Grubenhoff, Joseph A., Kelley du Ford, and Genie E. Roosevelt. “Heat-related illness.” Clinical Pediatric Emergency Medicine 8.1 (2007): 59-64.

Guard, A., and Susan Scavo Gallagher. “Heat related deaths to young children in parked cars: an analysis of 171 fatalities in the United States, 1995–2002.”Injury Prevention 11.1 (2005): 33-37.

https://lifeinthefastlane.com/education/ccc/heat-stroke/ accessed 21st January 2014

Bouchama, Abderrezak, and James P. Knochel. “Heat stroke.” New England Journal of Medicine 346.25 (2002): 1978-1988.

Wexler, Randell K. “Evaluation and treatment of heat-related illnesses.”American family physician 65.11 (2002): 2307-2313.

Asthma – medical management

Cite this article as:
Tessa Davis. Asthma – medical management, Don't Forget the Bubbles, 2013. Available at:
https://doi.org/10.31440/DFTB.2815

A 9 year old boy is rushed into ED with what is clearly a severe exacerbation of his asthma. His sats are 80%, his RR is 60-70 and he is not looking great. You can hear some air entry with a bit of wheeze. He clearly needs some good treatment and he needs it quickly. Which drugs you choose?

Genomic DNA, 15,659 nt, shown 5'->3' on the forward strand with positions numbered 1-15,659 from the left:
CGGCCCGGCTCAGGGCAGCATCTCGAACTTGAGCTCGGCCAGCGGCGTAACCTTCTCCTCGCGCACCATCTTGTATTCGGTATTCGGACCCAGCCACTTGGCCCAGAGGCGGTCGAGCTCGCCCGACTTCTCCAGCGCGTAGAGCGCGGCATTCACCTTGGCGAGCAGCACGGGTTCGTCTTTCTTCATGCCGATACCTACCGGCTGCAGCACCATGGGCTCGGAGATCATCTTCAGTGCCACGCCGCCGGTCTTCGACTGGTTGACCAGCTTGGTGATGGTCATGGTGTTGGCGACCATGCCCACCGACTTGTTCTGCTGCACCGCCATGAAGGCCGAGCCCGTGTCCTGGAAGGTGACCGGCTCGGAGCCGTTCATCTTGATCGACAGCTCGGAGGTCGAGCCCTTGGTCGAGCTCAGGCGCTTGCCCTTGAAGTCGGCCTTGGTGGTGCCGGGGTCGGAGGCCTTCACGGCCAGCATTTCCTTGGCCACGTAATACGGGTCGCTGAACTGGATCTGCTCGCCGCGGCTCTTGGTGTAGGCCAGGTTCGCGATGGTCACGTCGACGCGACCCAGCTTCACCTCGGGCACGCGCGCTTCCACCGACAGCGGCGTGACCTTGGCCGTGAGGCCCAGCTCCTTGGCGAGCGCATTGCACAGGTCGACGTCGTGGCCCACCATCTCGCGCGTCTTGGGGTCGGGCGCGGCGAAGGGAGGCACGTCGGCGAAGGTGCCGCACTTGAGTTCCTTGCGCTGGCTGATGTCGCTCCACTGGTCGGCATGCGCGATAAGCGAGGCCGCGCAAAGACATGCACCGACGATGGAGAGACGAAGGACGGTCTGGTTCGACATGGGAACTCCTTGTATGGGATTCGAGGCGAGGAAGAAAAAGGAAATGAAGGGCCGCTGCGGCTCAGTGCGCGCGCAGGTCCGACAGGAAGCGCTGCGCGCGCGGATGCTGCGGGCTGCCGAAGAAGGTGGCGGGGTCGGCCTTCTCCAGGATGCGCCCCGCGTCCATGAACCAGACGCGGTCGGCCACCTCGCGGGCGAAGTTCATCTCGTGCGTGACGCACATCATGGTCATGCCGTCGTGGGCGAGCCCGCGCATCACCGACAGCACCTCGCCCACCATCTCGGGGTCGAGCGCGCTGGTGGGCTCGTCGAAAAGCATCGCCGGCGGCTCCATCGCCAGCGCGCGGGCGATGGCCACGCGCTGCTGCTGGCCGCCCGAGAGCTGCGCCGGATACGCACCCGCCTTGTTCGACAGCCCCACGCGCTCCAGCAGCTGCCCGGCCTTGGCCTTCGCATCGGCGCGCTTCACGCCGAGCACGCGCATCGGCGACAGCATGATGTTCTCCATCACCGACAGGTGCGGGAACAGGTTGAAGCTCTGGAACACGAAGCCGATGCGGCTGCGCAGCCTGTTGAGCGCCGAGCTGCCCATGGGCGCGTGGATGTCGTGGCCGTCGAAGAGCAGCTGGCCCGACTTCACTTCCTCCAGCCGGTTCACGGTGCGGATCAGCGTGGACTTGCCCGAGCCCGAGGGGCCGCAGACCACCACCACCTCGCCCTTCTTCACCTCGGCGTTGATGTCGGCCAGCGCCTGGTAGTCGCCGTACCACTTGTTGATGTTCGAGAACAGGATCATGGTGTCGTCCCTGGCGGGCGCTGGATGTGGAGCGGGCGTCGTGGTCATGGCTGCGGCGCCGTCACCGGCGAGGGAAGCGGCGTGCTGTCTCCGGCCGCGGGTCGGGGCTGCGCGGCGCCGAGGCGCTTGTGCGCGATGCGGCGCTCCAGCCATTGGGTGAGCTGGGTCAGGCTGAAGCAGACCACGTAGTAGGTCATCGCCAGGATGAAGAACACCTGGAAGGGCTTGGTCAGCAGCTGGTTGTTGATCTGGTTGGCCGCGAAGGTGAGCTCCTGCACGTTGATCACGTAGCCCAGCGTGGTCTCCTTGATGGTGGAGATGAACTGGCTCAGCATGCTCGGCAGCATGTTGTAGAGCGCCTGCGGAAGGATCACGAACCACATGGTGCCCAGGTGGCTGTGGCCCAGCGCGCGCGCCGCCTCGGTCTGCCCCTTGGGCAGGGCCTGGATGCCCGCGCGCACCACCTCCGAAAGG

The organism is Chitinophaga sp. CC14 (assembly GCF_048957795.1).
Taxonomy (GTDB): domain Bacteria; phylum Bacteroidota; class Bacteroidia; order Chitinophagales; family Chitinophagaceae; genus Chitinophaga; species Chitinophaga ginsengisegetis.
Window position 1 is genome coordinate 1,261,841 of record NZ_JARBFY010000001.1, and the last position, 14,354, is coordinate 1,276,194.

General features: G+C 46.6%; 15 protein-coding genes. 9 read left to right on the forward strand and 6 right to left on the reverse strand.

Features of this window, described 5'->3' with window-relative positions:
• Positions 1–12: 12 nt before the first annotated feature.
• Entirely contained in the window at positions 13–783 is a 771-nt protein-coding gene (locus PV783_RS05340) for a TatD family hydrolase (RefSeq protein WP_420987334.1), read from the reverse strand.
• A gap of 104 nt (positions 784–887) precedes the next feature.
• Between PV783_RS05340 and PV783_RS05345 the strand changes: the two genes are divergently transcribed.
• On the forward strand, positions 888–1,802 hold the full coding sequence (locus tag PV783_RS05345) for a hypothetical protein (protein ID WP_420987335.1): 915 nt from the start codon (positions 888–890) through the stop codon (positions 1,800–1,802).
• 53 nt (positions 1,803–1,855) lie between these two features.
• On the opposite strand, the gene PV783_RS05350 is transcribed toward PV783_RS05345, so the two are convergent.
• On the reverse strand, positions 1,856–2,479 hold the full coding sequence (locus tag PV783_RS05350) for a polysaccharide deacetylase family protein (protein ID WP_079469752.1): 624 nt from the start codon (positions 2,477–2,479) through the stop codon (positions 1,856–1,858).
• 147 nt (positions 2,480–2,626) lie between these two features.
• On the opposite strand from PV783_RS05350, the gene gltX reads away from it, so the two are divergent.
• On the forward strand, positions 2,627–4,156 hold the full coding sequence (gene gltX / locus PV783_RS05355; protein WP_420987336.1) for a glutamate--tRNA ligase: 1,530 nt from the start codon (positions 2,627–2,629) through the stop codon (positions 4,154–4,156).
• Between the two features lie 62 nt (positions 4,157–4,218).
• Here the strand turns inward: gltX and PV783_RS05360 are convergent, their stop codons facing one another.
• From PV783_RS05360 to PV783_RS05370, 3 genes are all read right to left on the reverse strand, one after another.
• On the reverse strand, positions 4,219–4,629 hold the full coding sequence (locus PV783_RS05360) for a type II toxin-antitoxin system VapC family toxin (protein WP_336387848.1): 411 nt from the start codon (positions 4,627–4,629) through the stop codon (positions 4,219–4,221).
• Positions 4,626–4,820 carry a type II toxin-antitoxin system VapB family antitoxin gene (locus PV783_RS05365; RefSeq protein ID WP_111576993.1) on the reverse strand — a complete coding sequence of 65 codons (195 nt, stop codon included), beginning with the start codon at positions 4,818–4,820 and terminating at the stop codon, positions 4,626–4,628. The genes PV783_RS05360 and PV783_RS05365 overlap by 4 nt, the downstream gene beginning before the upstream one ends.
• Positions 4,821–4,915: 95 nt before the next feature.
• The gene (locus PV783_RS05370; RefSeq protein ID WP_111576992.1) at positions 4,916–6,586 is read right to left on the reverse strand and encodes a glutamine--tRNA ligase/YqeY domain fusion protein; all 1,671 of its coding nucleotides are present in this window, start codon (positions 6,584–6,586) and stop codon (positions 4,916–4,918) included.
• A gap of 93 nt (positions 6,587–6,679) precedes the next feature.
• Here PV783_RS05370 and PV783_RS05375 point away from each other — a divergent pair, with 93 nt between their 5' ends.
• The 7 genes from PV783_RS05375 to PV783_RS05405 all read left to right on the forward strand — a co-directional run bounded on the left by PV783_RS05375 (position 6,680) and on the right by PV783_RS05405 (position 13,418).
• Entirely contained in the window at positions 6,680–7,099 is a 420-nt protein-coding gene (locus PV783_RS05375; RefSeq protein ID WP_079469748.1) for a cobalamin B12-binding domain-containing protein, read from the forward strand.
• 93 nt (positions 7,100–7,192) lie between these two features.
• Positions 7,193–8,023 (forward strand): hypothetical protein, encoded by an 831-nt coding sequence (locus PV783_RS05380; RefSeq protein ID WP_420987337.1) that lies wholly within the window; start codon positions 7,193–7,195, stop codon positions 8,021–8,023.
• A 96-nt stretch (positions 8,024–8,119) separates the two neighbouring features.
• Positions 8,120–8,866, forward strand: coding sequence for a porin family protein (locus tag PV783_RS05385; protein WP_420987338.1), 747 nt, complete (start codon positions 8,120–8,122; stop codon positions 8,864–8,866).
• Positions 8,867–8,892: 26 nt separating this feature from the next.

Traumatic brain injury - helmet

Traumatic brain injury

Cite this article as:
Adam Bartlett. Traumatic brain injury, Don't Forget the Bubbles, 2013. Available at:
https://doi.org/10.31440/DFTB.3381


An 8 year old boy is rushed into ED following a fall from a fourth story window.  He landed on concrete and has obvious signs of external damage to his skull and a GCS of 5.

He’s clearly sustained a serious traumatic brain injury – how is this best managed?

Inotropes and vasodilators

Cite this article as:
Marc Anders. Inotropes and vasodilators, Don't Forget the Bubbles, 2013. Available at:
https://doi.org/10.31440/DFTB.3934

Vasodilators:

Decreasing the pressures against which the heart works (systemic and pulmonary afterload); decreasing the work of the heart hence myocardial O2 demand.